Abraham enters the world of history after the Deluge. He does not write history, but he is written about. He is no hero and avoids conflict if at all possible. He parts from his nephew Lot when their servants favour battle. Only once is Abraham involved in a battle, which he leaves victorious so that he is greeted with homage by the priest of Salem (Genesis 14:18ff.). He leads cattle and wives and servants from north to south and back again into Canaan, but he establishes no safe home, let alone a polis. Around Hebron and by some oaks of Mamre his life comes to a peaceful conclusion. Abram is the blessed one of the High God; he has become the Abraham, the Father of the peoples. He is old and childless despite the promise of fecundity. At length Hagar bears his son Ishmael, and when Abraham is one hundred the laughable and impossible occurs: Isaac is conceived by Sarah and born, aptly named Laughter. But sadness and threats fill the childhood of the Laughing One. Sodom and Gomorrah must be destroyed, despite Abraham’s pleas, for even he cannot bargain for the polluted cities of the plain (Genesis 19). It is a dangerous world in which to achieve greatness and solid numbers.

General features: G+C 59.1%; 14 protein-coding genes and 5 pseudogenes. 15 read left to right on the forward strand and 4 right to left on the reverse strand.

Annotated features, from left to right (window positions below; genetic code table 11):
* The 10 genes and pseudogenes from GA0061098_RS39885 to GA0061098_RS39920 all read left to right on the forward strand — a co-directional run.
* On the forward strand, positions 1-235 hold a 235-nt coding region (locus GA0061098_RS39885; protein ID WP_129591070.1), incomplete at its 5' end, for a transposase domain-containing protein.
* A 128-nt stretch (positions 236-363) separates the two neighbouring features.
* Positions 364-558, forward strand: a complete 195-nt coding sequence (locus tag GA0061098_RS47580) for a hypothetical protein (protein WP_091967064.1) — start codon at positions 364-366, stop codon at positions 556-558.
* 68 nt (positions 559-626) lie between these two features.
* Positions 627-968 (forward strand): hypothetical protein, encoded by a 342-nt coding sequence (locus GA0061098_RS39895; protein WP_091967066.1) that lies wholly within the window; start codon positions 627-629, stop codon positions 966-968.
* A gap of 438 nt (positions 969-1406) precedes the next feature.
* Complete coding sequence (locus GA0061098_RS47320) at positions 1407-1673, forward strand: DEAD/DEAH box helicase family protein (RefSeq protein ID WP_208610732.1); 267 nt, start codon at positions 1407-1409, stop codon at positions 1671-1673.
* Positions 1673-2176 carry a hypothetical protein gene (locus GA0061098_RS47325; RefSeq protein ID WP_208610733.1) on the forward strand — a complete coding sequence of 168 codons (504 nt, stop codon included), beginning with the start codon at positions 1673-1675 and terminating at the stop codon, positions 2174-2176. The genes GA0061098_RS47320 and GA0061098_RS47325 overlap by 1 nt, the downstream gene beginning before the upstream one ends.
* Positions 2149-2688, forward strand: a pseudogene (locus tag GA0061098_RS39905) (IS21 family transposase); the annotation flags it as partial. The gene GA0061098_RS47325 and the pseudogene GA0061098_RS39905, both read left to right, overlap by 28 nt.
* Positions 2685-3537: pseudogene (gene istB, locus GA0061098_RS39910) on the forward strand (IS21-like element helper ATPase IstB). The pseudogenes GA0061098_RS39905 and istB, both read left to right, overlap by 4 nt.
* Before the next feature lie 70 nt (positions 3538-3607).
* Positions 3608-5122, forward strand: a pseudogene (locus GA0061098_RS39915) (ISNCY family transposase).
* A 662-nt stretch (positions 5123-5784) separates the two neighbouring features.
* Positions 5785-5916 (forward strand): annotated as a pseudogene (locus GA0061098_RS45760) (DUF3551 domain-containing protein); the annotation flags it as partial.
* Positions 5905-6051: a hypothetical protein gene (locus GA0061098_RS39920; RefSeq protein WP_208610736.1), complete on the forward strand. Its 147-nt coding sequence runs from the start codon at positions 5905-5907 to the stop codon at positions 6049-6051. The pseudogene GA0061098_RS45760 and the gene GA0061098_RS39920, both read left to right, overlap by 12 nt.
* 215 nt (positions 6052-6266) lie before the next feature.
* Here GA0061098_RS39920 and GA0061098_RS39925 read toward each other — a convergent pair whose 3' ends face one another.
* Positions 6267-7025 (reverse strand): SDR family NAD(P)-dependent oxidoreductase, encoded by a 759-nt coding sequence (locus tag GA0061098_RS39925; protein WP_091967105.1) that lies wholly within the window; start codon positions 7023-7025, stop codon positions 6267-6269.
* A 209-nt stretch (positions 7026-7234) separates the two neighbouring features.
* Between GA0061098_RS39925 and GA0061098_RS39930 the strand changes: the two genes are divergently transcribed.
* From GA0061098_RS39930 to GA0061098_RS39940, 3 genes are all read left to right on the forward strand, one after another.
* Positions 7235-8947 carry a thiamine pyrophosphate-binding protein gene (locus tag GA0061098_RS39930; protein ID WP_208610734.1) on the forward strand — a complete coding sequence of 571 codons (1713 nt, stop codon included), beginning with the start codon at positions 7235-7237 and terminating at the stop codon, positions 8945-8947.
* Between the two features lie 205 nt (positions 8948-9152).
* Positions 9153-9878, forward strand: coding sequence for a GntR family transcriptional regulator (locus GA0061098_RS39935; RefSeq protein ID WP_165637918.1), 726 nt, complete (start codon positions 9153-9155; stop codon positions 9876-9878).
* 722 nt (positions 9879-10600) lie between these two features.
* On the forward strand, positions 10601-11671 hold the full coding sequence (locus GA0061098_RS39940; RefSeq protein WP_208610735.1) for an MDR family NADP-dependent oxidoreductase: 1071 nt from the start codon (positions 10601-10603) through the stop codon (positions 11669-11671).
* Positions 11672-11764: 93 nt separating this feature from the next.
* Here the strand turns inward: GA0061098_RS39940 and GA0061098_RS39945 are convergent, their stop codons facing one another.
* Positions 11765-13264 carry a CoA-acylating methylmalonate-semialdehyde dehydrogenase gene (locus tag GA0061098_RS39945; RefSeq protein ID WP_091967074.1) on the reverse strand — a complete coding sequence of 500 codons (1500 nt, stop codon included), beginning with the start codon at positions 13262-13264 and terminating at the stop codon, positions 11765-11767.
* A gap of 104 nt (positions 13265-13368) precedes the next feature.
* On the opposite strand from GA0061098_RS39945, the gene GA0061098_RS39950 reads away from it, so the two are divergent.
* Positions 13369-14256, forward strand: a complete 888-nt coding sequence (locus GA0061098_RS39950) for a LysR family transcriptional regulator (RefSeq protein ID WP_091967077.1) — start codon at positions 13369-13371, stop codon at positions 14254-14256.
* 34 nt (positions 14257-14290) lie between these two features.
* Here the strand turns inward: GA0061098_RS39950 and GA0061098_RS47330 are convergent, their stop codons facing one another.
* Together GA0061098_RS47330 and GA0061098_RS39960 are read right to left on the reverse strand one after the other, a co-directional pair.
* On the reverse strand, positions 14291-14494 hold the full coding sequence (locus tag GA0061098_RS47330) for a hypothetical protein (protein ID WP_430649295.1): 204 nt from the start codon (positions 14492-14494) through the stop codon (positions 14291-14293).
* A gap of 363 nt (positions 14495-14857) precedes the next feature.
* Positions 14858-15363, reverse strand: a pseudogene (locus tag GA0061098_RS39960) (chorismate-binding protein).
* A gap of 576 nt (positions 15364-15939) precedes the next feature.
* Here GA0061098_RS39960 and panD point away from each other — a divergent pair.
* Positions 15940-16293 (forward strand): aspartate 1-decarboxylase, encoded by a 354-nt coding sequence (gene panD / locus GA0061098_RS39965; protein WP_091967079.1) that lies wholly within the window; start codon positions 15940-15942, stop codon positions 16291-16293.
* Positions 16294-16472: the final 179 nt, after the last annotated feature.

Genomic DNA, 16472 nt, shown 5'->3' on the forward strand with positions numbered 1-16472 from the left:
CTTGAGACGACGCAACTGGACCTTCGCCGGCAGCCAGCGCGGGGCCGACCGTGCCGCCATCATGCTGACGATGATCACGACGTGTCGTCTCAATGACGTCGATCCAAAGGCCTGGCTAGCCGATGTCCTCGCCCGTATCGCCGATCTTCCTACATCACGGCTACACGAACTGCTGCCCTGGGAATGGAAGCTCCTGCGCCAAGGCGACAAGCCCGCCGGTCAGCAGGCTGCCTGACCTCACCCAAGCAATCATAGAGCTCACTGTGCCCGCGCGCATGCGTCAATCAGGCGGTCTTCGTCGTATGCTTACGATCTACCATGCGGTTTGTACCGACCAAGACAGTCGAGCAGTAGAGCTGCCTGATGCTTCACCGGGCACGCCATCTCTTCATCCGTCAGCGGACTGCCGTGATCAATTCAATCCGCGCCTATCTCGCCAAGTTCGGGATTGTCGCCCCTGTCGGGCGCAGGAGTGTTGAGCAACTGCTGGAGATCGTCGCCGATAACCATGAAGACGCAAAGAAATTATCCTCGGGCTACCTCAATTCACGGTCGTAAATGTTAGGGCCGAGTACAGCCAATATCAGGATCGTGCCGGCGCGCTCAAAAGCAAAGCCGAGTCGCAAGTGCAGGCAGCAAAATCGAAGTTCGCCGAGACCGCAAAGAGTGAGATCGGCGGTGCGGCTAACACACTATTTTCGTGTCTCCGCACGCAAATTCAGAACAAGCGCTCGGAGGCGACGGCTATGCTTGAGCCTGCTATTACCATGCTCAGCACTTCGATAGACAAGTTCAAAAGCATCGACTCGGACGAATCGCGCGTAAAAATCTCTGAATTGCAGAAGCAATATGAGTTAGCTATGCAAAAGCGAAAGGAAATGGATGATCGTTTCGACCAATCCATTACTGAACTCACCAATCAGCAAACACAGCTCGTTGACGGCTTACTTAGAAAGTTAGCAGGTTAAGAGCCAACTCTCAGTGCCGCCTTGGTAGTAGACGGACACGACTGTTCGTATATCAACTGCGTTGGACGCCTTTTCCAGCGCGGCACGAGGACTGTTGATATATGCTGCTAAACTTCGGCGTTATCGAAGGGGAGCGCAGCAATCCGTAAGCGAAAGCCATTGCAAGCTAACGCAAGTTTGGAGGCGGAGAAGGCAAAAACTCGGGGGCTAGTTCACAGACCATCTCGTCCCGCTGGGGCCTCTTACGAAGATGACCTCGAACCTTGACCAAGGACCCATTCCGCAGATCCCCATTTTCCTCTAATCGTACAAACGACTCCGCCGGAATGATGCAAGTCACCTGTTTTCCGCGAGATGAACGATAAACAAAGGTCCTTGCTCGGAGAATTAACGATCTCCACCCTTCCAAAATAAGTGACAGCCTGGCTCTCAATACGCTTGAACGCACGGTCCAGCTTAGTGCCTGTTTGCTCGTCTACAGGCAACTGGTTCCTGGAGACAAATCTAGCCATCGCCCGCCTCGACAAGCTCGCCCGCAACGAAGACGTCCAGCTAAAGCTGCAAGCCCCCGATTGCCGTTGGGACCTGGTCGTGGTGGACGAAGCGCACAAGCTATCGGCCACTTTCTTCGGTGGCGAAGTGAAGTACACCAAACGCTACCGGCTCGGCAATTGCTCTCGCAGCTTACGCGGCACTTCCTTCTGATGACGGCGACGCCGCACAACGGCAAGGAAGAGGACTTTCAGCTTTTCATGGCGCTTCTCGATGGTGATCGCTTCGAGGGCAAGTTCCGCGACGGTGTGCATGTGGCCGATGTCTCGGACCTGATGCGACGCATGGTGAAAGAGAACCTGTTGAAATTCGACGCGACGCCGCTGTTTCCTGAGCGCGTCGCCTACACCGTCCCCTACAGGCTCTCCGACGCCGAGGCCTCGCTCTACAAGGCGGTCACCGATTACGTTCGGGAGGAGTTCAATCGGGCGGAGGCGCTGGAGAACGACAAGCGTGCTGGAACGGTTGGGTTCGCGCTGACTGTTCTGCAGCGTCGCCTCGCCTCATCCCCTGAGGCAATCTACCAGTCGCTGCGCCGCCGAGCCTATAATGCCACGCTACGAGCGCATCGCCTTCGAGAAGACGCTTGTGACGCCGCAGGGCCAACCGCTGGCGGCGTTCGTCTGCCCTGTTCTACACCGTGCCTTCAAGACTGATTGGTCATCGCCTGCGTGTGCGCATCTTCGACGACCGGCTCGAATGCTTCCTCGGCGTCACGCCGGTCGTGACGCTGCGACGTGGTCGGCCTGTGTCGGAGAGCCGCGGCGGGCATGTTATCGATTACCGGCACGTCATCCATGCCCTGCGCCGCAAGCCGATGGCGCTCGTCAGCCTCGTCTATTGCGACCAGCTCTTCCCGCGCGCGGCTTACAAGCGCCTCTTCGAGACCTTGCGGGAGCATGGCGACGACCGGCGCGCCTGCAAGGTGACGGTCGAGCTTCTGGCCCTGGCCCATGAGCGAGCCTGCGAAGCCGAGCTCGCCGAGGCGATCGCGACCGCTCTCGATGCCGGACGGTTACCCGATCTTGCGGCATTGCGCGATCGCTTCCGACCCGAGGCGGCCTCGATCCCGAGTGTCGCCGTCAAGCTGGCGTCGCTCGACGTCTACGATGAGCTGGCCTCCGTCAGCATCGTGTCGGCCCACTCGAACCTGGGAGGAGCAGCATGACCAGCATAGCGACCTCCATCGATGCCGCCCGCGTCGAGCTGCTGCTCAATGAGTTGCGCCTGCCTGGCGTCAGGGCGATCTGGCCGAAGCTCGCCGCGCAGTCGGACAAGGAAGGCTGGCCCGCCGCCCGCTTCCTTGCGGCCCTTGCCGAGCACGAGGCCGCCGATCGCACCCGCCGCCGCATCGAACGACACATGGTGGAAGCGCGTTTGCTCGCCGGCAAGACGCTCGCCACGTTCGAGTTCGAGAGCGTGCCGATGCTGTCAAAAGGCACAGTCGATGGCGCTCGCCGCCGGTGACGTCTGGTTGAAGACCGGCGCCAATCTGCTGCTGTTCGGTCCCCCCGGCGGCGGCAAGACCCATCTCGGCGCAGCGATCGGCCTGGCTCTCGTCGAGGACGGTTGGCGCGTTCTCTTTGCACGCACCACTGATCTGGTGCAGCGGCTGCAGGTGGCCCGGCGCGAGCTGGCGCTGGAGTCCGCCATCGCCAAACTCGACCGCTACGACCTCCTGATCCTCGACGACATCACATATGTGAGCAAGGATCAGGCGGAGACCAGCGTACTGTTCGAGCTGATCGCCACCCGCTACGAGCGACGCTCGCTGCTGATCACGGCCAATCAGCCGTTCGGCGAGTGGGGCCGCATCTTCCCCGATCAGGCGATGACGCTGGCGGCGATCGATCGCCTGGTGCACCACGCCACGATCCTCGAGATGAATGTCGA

KeywordsSyria Ghost Egypt Dura Defend
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- 1.See C. Westermann, Genesis 12–36 (English tr. 1985). ad loc;Google Scholar
- R.-P. Schmitz, Aqedat Jishaq (1979).Google Scholar
- 2.Thomas Mann’s Joseph und seine Brüder has elicited massive commentaries and views. See Käte Hamburger, Thomas Manns biblisches Werk (1981);Google Scholar
- Manfred Dierks, Studien zu Mythos und Psychologie bei Thomas Mann, vol. 2 (1972); Mann’s Tagebücher, ed. Peter de Mendelssohn (1979–82) and Letters of Thomas Mann, tr. Clara Winston (1970).Google Scholar